German spy and told him to leave town.  Several union leaders who were tasked with determining whether or not Prager should be allowed to join the union were concerned enough about Prager’s safety that they made various plans to have him taken into protective custody by the police.  But Prager refused, and instead posted around town copies of a statement he had typed up, declaring his loyalty, but also attacking the union for denying him the opportunity to make a living.  After reading his statement, a group of about seventy-five miners souped up their patriotism at a local tavern, and then went to find Prager and teach him a lesson.  After Prager agreed to leave town, the crowd began to disperse.  But some fun-loving members of the group felt that things had ended too abruptly, and they began to urge that Prager be forced to kiss the American flag.  Someone produced one, and Prager complied.  Then he was told to demonstrate his loyalty by coming with them.  Terrified, Prager agreed.  The German-American was then dragged into the street.  He was stripped down to his underwear and draped in the American flag, and then forced, barefoot, to stumble through the streets of Collinsville. At the center of town, the mob demanded that he sing the national anthem.  Prager didn’t know the words, but he willingly sang another patriotic tune.

At this point, some level-headed citizen called the police, who then took Prager into protective custody.  They closed down all the local bars in an effort to quell the mob spirit.  Instead, the mob swelled, and went to the police station where they demanded to be admitted. The police hid Prager in the basement, told the mob that he was no longer there, and opened the door to allow an Army veteran named Joseph Riegel inside to confirm the claim.  When they opened the door, however, the mob swarmed in.  They found Prager and took him back outside, where the mob had now reached several hundred persons.  The parade continued, and the mob stopped passing cars and forced Prager to kiss the flag and sing patriotic songs to their occupants.   The police followed the mob at a distance, but did nothing to stop the procession.  When the mob crossed the city line, the police simply stopped following.  Someone suggested Prager be tarred and feathered, and the procession halted while a fruitless search was conducted for the necessary materials.  When that failed, Prager was dragged to a tree, illuminated by the headlights of three automobiles.  Someone made a noose out of a tow rope.  Riegel, who had a lot of pull with the crowd because of his status as a veteran, did not have enough to hoist Pragel alone.  “Come on fellows, we’re all in on this, let’s not have any slackers here,” he called out.  As many as fifteen grabbed the rope as someone else in the crowd suggested that everyone else at least touch the rope.  Prager was pulled into the air.  When their amateur efforts failed to kill him, someone suggested Prager be allowed to say something if he wanted to.  After being let to the ground Prager was granted permission to write a letter.  He wrote a quick goodbye to his parents.  He asked for and was granted permission to pray.  After asking forgiveness for his sins and once again stating his loyalty, he walked unassisted back to the tree and the rope.  As the more than 200 persons looked on, Prager spoke his last words, “All right boys, go ahead and kill me, but wrap me in the flag when you bury me.”  Prager was yanked back into the air and hanged.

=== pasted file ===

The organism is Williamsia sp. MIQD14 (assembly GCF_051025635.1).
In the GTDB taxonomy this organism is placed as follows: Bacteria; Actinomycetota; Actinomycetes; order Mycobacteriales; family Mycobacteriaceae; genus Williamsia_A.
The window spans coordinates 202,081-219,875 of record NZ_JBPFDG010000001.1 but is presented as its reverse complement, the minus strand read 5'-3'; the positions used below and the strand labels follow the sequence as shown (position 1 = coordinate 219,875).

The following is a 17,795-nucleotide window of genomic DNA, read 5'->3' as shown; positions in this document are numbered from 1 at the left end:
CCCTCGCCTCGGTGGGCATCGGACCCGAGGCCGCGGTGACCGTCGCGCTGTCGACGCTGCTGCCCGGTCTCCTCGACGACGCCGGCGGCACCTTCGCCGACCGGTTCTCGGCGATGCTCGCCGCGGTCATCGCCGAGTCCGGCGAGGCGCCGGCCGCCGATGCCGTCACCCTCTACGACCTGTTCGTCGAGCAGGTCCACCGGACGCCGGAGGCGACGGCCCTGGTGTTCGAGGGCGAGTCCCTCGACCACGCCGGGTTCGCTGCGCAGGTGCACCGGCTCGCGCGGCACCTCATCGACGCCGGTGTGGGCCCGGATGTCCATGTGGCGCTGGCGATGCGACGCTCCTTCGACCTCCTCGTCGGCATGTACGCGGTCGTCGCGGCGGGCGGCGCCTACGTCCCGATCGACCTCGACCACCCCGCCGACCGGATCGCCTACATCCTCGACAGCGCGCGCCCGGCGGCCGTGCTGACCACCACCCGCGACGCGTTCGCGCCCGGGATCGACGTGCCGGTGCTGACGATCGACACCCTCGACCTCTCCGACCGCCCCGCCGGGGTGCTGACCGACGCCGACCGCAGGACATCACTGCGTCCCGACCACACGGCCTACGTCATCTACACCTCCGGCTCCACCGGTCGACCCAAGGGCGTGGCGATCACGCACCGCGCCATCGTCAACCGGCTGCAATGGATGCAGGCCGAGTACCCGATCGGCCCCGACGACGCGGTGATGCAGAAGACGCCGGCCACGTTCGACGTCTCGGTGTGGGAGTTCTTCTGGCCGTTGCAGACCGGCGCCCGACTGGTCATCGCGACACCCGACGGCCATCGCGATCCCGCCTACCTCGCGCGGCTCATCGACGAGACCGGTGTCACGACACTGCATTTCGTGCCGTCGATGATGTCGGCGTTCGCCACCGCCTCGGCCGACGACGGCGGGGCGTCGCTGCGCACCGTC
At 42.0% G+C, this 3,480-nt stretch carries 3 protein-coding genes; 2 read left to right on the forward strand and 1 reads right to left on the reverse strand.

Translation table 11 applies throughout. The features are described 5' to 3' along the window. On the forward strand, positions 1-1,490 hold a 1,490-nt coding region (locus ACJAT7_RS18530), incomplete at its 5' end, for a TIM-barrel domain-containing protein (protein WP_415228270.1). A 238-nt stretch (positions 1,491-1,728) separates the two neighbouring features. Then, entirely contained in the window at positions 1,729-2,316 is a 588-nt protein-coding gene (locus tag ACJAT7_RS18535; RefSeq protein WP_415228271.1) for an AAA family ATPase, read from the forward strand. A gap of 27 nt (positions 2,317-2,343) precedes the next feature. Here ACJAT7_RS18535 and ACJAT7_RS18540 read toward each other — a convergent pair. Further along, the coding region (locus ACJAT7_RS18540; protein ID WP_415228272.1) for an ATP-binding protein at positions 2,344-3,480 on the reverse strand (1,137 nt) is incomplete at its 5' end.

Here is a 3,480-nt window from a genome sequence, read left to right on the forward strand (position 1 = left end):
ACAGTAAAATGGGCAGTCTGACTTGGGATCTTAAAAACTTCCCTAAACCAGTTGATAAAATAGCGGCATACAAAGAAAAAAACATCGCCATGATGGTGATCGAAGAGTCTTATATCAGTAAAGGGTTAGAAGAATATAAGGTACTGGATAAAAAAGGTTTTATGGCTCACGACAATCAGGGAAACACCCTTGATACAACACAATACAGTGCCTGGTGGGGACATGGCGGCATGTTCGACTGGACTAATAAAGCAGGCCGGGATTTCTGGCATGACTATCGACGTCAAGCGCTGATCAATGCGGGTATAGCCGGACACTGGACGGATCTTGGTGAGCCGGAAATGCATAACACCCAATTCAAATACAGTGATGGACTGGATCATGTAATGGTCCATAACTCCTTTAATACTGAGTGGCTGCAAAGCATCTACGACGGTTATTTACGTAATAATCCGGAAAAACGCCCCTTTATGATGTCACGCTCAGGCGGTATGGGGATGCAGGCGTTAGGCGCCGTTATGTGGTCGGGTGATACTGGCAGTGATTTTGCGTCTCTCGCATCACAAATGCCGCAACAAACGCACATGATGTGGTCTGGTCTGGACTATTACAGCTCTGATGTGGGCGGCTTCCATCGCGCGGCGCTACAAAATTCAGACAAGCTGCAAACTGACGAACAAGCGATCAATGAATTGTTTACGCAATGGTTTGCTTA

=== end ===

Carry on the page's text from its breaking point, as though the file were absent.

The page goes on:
Although many in America denounced the lynching, local opinion in communities with large German-American populations defended the action.  In their minds, the problem was that mobs were being forced to take action because Congress had failed to adequately punish disloyalty.  The Espionage Act did not in fact cover casual “disloyal” utterances by individuals.  Bowing to the ensuing pressure, the Attorney General asked for changes to the law.  Congress responded by amending the Espionage Act via the Sedition Act, the most restrictive limitations on the rights of free speech and free press in the country’s history.
The Sedition Act made it illegal to speak, print, write, or publish any "disloyal, profane, scurrilous, or abusive language" about the government, the constitution, the military, or the flag. It was illegal to use any such language which could be interpreted as intending to do the aforementioned. It was illegal to urge or incite any behavior which could hinder any function necessary or essential to the war effort, or to willfully advocate, teach, defend, or suggest the doing of any of these acts.

Prager’s last request was honored and he was buried wrapped in the American flag.  Twelve persons were charged with murder.  The trial took three days.  The defense presented its case in six hours, and concluded with the argument that Prager was a suspected German spy and that the lynching was justifiable under “unwritten law.”  After forty-five minutes of deliberation, the jury found all of the defendants “not guilty.”
Robert Prager's Gravestone
Robert Prager's Gravestone
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Last modified July 12, 2012